SAN/NAS & networking basics

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  1. Define NAS
    • NAS (Network attached storage) - Computer connected to a network that only provides file-based data storage services.  Ex:  freenas
  2. • List some protocols that use NAS
    • Protocols used: NFS (for UNIX), CIFS/SMB (for windows), AFP ( for mac)
  3. • What is the difference between NAS & DAS
    • The difference between NAS & DAS (Direct-attached storage) is that DAS is an extension to an existing server, not networked

    • NAS can have better performance than DAS over network.

    • Provides both storage and filesystem, appears as server on network to other computers

    • Can enable simpler and lower cost systems such
    • as load balancing and fault-tolerant email & web services
  4. • What is AFP?
    • AFP (apple filing protocol) – TCP port 548o Afp 3.0 introduced in mac os server 10.0.3o AFP 3.1 – Mac os x server 10.2o Afp 3.2 – mac os x server 10.4 – added ACLs (access control lists)
  5. • What is a SAN (Storage area network)
    • Provides access to consolidated, block level data storage.  Used to make storage devices, such as disk arrays, tape libraries, and optical juke boxes, accessible to servers so devices appear like locally attached devices to the OS.
  6. • What is a LUN
    • LUN (Logical Unit Number) – used to identify logical unit, which is a device addressed by SCSI.  Used to refer to a logical disk on a SAN.

    • Multiple systems cannot share a LUN, they would interfere with each other and corrupt data.  Any planned sharing of data on different computer requires SAN file system or clustered computing.
  7. • Name a few SAN protocols
    • SAN Protocols:  AoE, FCP, FCoE, FICON, HyperSCSI, iFCP, SANoIP, iSCSI, iSER
  8. • List FCP’s topologies
    • Fiber Channel has 3 topologies:

    1. Point-to-point (fc-P2P) – 2 devices are connected directly to each other. Simplest topology, limited connectivity. Dedicated bandwidth. Uses N_port (node port).

    • 2. Arbitrated Loop (FC-AL) – Devices are connected in a one-way loop fashion in ring topology.
    • • Serial architecture, compatible with scsi, handles up to 127 ports (devies).
    • • Bandwidth is shared among all ports
    • • Only 2 ports may communicate at a time.
    • • Arbitrated loop with only 2 ports is valid, even though it has the same topology as point to point, it still acts as loop protocol.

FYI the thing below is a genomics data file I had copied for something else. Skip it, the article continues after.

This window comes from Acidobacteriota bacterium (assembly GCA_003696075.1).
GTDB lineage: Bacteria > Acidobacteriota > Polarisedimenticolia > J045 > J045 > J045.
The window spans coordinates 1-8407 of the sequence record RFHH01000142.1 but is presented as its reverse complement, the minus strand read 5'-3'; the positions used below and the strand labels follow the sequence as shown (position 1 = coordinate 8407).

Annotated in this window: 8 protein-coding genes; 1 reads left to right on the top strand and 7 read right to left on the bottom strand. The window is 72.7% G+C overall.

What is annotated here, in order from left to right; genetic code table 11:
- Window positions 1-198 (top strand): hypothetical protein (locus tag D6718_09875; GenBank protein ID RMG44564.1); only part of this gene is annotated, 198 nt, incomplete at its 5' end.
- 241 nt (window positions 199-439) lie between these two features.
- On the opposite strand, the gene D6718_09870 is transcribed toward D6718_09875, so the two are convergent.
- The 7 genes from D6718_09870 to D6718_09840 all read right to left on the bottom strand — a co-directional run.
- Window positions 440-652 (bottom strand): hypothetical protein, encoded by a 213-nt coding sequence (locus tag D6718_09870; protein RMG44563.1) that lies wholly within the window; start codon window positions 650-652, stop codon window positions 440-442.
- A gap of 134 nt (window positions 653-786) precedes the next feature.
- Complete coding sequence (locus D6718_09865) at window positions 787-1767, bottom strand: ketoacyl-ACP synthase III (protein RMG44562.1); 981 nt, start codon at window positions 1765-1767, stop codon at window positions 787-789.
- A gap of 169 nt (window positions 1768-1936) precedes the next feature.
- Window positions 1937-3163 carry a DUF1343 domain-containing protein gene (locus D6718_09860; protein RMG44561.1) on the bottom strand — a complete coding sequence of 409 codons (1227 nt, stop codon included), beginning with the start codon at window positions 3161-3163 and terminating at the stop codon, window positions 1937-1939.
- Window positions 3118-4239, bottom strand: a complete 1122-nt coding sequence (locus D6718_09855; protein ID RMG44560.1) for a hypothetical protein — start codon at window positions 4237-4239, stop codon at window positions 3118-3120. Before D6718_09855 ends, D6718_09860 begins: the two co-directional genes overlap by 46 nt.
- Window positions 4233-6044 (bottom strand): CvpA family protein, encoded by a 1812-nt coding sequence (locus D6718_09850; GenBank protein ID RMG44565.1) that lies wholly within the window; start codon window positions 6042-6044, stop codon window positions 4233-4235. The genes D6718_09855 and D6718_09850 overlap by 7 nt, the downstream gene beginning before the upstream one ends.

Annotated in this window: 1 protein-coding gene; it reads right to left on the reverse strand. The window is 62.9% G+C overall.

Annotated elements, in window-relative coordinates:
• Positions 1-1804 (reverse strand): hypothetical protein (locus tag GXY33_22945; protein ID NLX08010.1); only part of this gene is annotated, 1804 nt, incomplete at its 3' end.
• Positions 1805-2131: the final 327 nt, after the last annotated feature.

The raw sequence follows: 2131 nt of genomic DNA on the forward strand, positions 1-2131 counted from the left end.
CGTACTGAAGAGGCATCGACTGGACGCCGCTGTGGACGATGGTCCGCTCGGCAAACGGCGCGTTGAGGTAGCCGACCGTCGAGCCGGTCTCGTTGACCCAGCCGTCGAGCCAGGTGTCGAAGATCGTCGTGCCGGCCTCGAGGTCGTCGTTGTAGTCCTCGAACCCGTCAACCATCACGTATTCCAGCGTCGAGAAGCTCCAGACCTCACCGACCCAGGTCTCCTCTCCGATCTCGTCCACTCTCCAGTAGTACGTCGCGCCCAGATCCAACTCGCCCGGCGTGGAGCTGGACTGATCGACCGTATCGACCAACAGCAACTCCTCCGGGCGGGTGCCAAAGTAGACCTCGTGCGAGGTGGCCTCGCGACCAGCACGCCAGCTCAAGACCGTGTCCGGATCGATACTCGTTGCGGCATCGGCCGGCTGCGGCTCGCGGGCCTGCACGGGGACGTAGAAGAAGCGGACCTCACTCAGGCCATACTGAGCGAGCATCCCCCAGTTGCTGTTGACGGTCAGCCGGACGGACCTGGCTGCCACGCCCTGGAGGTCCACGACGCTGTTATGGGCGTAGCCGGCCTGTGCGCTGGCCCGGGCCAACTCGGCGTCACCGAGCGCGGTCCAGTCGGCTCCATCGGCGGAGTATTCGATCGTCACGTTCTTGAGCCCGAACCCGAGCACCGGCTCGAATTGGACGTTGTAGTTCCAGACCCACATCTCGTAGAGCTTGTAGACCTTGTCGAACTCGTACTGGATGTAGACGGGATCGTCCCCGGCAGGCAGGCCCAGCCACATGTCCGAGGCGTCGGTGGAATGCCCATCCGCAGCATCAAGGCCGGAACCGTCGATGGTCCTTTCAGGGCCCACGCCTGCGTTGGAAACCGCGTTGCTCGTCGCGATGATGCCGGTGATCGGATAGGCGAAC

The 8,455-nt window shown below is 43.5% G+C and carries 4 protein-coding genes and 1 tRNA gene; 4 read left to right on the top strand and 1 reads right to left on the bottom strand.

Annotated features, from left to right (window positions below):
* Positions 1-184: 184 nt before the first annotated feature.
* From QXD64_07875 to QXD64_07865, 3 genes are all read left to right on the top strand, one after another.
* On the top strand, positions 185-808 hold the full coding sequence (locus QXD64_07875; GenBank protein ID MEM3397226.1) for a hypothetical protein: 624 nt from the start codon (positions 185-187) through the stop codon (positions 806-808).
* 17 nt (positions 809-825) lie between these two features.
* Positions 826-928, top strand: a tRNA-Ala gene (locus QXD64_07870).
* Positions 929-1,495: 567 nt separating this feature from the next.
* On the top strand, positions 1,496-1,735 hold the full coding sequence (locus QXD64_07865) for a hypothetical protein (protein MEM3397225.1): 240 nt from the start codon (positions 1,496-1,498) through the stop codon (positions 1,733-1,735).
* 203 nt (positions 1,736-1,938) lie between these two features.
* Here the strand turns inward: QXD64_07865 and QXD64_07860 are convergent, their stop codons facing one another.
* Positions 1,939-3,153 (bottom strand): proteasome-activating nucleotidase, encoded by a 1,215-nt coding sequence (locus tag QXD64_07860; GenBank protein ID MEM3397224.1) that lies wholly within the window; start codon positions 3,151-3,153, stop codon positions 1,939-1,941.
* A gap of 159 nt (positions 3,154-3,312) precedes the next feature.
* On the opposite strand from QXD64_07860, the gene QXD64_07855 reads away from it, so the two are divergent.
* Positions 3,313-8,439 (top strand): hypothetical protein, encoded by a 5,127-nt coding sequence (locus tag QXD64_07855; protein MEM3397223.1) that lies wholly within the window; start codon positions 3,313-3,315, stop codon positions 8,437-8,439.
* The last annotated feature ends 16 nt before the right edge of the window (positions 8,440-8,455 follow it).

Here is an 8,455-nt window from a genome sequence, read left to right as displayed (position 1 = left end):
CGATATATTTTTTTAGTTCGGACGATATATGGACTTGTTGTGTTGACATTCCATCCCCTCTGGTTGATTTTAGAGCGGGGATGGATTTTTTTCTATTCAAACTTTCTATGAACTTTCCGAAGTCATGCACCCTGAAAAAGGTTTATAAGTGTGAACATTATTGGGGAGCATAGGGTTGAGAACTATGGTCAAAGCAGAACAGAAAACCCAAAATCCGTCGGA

• • Ports capable of arbitrated loop communication are NL_port (Node loop port) and FL_port (fabric loop port), collectively referred to as L_ports.
    • • Arbitrated loop with no fabric port (NL_ports) is called a private loop.
    • • Arbitrated loop connected to a fabric through FL_port is a public loop.
    • • Can be cabled in ring fashion or using hub. Physical ring stops working if one device fails, hub keeps working.
    • • Max speed: 8GFC

    • 3. Switched fabric (FC-SW) – All devices connected to fiber channel switches. Sometimes may be just called “fabric”.
    • • Up to 2^24 (16 million devices) can be connected.
    • • Most expensive topology
    • • Traffic between 2 ports flow through switches only, not transmitted to other ports.
    • • Failure of a port is isolated, does not affect other ports.
    • • Multiple pairs of ports may communicate simultaneously in a fabric.
    • • Visibility among nodes is typically controlled with zoning.
  9. What is NDMP
    NDMP (Network Data Management Protocol) is an open protocol used to control data backup and recovery communications between primary and secondary storage, originally created by NetApp.  by default, uses port 10,000

    NDMP minimizes demands on network resources and enables localized backups anddisaster recovery. With NDMP, heterogeneous network file servers can communicate directly to a network-attached tape device for backup or recovery operations. . Without NDMP, administrators must remotely mount the network-attached storage (NAS) volumes on their server and back up or restore the files to directly attached tape backup and tape library devices.
  10. List the commonly used port number & protocol for FTP, FTPdata, SSH, Telnet, SMTP, DNS, TFTP, HTTP, POP3, IMAP, HTTPS, NTP, & NDMP.
    • FTP - DATA - 20 - TCP
    • FTP - 21 - TCP
    • SSH - 22 - TCP
    • Telnet - 23 - TCP
    • SMTP - 25 - TCP
    • DNS - 53 - UDP/TCP
    • TFTP - 69 - UDP
    • HTTP - 80 - UDP /TCP
    • POP3 - 110 - TCP
    • NTP - 123 - TCP
    • IMAP - 143 - TCP
    • HTTPS - 443 - TCP
    • NDMP - 10,000 - TCP/UDP
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SAN/NAS & networking basics
2012-09-19 18:24:36
SAN NAS networking

SAN/NAS & networking basics
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